Attorneys for ex-Suffolk District Attorney Thomas Spota and a former top aide argued Wednesday against enhancements to federal guidelines that could mean harsher punishments when a judge sentences the ex-prosecutors on corruption charges in August.
A jury in 2019 convicted Spota and Christopher McPartland, who had led the district attorney’s anti-corruption unit, of conspiracy, obstruction of justice, witness tampering and acting as accessories to the deprivation of a prisoner’s civil rights.
The U.S. attorney’s office is seeking eight-year prison sentences for both Spota, 79, of Mount Sinai, and McPartland, 55, of Northport, after their convictions for trying to conceal then-Suffolk Police Chief James Burke’s beating of handcuffed burglary suspect Christopher Loeb.
Such sentences would be above what probation officials previously recommended — 57 to 71 months in prison for Spota and 46 to 57 months for McPartland.
Defense attorneys have asked U.S. District Judge Joan Azrack to sentence their clients to home confinement and community service.
She held a hearing Wednesday in federal court in Central Islip to listen to arguments — which both sides previously laid out in court papers — ahead of the defendants' Aug. 10 sentencings.
Spota's attorney, Alan Vinegrad, said Wednesday that prosecutors "cannot meet their burden" of showing that any enhancements should apply.
McPartland's attorney, Larry Krantz, told Azrack "the government has exaggerated the facts" when arguing for enhancements.
But a team of federal prosecutors insisted Wednesday there were multiple enhancements the judge should apply when making her sentencing decision. They cited "substantial interference with the administration of justice," and that the crimes were "extensive in scope, planning or preparation" and involved abuse of "positions of trust" as those enhancements.
"These two defendants, by their conduct, specifically interfered with the government's investigations both in 2013 and 2015," prosecutor Nicole Boeckmann said, referring to grand jury probes of a cover-up of Loeb's beating.
Prosecutor Michael Maffei said the defendants' actions were "clearly extensive in scope," adding: "This was the D.A. and the head of government corruption doing the exact opposite of their jobs to protect a criminal for two years."
Federal prosecutors also argued in a sentencing memo that the defendants, who haven't accepted responsibility for their actions, deserve more time in prison than sentencing guidelines recommend because of "the need for deterrence" and the "egregiousness" of their actions.
In court papers, federal prosecutors also drew a comparison to Burke’s sentencing in 2016 to 46 months in prison after a guilty plea, saying Burke wasn’t a prosecutor and the defendants’ motivation was "even more nefarious" than his.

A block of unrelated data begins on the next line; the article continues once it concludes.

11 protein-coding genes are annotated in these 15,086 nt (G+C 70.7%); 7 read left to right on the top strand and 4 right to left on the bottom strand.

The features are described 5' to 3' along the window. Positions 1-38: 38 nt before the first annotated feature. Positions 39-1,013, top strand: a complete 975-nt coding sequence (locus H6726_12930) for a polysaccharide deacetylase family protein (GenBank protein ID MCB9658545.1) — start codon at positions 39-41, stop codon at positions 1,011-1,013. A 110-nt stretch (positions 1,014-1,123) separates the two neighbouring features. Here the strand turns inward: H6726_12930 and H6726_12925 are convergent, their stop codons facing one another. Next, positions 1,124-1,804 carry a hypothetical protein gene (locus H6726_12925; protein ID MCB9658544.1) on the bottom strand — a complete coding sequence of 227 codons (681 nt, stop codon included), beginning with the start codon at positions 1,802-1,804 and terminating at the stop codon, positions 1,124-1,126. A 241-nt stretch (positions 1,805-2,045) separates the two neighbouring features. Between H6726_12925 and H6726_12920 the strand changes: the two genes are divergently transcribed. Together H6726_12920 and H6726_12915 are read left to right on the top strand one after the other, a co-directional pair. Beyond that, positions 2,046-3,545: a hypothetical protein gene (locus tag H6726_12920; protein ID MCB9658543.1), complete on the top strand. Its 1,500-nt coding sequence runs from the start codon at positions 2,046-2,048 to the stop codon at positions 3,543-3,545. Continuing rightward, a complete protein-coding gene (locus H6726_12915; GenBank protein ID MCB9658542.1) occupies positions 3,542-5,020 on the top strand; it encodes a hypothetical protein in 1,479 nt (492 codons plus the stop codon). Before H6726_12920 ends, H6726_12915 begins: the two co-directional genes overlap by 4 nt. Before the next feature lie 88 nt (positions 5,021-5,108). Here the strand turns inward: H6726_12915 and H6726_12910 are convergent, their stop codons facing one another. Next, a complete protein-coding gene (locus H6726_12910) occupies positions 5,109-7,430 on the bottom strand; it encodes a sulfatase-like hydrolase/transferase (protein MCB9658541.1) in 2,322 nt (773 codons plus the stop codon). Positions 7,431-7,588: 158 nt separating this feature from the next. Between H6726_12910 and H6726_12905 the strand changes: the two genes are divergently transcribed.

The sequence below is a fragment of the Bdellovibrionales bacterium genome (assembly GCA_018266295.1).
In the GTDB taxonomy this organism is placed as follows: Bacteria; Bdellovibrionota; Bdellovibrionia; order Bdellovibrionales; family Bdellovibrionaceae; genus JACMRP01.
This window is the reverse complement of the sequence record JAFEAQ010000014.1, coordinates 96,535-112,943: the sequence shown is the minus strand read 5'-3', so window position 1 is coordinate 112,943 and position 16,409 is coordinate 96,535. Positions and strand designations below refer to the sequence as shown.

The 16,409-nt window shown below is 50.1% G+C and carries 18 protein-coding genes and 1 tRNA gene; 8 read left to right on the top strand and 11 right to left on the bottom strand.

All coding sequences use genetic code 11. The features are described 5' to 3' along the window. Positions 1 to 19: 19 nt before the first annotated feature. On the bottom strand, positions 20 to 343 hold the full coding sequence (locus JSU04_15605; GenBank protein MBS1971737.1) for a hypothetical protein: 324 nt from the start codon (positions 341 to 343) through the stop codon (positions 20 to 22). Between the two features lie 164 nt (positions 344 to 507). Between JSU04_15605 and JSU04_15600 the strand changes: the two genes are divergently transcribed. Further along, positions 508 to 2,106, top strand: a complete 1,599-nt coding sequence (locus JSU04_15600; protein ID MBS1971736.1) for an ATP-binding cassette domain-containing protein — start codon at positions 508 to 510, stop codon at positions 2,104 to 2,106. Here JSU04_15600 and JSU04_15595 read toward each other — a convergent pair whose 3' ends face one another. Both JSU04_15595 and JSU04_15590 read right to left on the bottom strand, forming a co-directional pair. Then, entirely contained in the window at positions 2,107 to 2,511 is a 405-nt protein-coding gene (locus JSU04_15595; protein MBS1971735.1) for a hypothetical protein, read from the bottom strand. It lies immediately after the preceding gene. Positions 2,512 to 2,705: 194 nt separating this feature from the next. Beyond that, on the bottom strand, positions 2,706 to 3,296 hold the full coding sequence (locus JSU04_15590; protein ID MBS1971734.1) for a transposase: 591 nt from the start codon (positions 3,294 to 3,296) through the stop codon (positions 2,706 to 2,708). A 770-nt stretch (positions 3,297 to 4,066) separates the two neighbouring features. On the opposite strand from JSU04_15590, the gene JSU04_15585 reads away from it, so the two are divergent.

While Burke orchestrated the cover-up to save himself from prosecution and keep his job, Spota and McPartland’s crimes "were designed to maintain a power structure that they had worked hard, for years, to create" and were committed "because they truly believed that they were above the law," the U.S. attorney's office's filing also said.
Spota’s lawyers said in part in court papers there was "an absence of credible evidence that Tom organized or led the conspiracy." Vinegrad also said Wednesday that Spota's former position as Suffolk's top law enforcement official by itself "is not an appropriate basis" to impose any enhancement.
Spota's defense team argued in court papers that he is "a shattered man" whose age, declining health and record of public service support a no-prison sentence.
McPartland's defense team portrayed him in court papers as having "far lower" culpability than Burke, and said McPartland has lost his reputation, life savings and law license.
"The leader of this conspiracy was plainly James Burke," Krantz said Wednesday.
Prosecutors also asked the judge Wednesday to consider what they described as other examples of the defendants' "flagrant abuse of authority" when deciding their sentences.
Their examples included an alleged 2011 crash in which prosecutors said Burke was drunk and hit McPartland's county vehicle before neither reported the crash and Burke paid cash for repairs arranged by a third party who was told not to speak about the accident.
Prosecutors also cited a wiretap of ex-Suffolk police Det. John Oliva, saying it wasn't intended only to see if the detective was leaking information to the media, but also to gain information about the federal probe into Burke's assault of Loeb.
The defense countered Wednesday that the wiretap of Oliva — who pleaded guilty to official misconduct — was legal and no laws were broken in connection with the alleged 2011 crash.
Spota and McPartland, their attorneys, and a spokesman for the U.S. attorney's office declined to comment after court Wednesday.